A fellow electric vehicle (EV) advocate argues that electric transportation is beneficial to the environment in the U.S. right this minute, based on the EPA’s calculator, according to which switching to an EV has “lowered his CO2 by four tons per year,” and that his “experience is shared by thousands of EV/PHEV drivers around the country.”
Sorry to say, but what you and thousands of others *think* you are doing, versus what is actually happening, are two different things. That calculator, and almost all of which I’ve seen like it, bases its mathematics on the average grid-mix in the U.S., only a bit north of 30% of which is coal.
The issue here, however, is not the average grid-mix, but the typical response that grid-operators take to an incremental load when people are charging their cars. This isn’t 30%-or-so coal; it’s almost all coal, because this is the least expensive form of baseload power.
And sadly, in the U.S. at least, it really doesn’t matter too much where you live. In “coal states” this may be more obviously the case than in the west, whose grids are more heavily composed of natural gas or, in the Pacific Northwest, hydro. The issue out here is that charging EVs in the middle of the night means that we are able to sell less (relatively) clean power to other states, which means that somewhere, more coal is being burned.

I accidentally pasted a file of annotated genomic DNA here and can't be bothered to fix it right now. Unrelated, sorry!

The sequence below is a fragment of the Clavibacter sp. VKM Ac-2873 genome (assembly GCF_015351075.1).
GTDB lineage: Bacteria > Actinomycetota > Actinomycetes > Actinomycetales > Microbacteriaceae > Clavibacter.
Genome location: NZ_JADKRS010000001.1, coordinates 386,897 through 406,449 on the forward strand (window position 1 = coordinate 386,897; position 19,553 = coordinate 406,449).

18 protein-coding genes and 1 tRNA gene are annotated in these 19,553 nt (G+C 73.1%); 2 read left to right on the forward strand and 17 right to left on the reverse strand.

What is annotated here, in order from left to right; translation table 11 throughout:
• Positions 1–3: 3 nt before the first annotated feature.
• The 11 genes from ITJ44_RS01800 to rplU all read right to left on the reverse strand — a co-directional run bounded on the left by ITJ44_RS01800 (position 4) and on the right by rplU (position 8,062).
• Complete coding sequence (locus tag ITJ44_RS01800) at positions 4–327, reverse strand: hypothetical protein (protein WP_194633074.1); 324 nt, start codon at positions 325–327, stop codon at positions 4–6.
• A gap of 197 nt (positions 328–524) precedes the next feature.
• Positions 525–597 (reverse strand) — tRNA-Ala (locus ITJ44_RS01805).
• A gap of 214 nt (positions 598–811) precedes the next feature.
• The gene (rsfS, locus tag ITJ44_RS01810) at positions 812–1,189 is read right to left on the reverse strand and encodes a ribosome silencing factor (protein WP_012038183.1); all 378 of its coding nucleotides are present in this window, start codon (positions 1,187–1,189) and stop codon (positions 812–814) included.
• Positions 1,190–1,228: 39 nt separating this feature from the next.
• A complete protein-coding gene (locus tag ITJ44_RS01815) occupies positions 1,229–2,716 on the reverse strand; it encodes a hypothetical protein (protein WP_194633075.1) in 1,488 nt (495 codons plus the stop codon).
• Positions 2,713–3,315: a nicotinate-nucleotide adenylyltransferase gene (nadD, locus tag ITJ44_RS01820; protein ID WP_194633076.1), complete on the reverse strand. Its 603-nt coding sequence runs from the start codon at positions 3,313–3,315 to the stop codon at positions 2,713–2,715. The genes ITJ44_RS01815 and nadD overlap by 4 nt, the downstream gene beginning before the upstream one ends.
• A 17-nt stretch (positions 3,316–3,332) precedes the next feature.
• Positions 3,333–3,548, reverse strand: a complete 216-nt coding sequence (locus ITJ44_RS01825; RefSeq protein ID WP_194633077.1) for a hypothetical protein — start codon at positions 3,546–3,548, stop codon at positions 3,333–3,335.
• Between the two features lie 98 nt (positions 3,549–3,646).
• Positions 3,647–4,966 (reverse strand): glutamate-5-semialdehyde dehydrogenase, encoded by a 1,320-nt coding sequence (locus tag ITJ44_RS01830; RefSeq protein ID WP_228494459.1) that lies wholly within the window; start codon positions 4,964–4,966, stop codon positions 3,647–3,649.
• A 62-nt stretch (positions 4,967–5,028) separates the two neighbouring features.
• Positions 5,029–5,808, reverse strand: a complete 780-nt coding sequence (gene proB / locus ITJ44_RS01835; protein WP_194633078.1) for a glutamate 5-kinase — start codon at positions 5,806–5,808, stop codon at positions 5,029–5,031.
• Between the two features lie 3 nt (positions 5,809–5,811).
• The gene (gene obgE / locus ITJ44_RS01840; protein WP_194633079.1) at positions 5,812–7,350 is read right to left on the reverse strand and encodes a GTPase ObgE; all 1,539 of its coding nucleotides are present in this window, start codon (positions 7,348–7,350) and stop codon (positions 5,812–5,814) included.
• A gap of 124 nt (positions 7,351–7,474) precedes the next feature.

Until we change that, EVs will not represent a net-positive contributor to the environment.
Having said that, perhaps paradoxically, I remain a supporter of electric transportation. A few things I point out to nay-sayers:
• We’re in the process of a great many inter-related transitions vis-à-vis energy and transportation, none of which will be made overnight, but all of which will represent environmental gains for EVs versus liquid hydrocarbon fuels.
• In the course of these transitions, EVs will help us integrate more variable renewable energy resources, and will become a huge part of the implementation of smart-grid.
• The overall energy efficiency of an internal combustion engine (ICE) is less than 25%; the comparable figure for an EV is over 80%. ICE run on fossil fuels which are dirty and getting worse; EVs can run on sunlight – and increasing numbers of them do each day.
• If you support alternative fuels, it’s really hard to get excited about hydrogen, propane, natural gas, etc. Yes, we have a delivery infrastructure to pump gas, but we also have one to deliver electricity.
• Environmental damage is only one of the negative consequences of the world’s dependence on oil. Families that have had a loved one come back from one of our wars in the Middle East with a missing leg, or, worse, in a bag, know this at a level the rest of us can only imagine in our nightmares.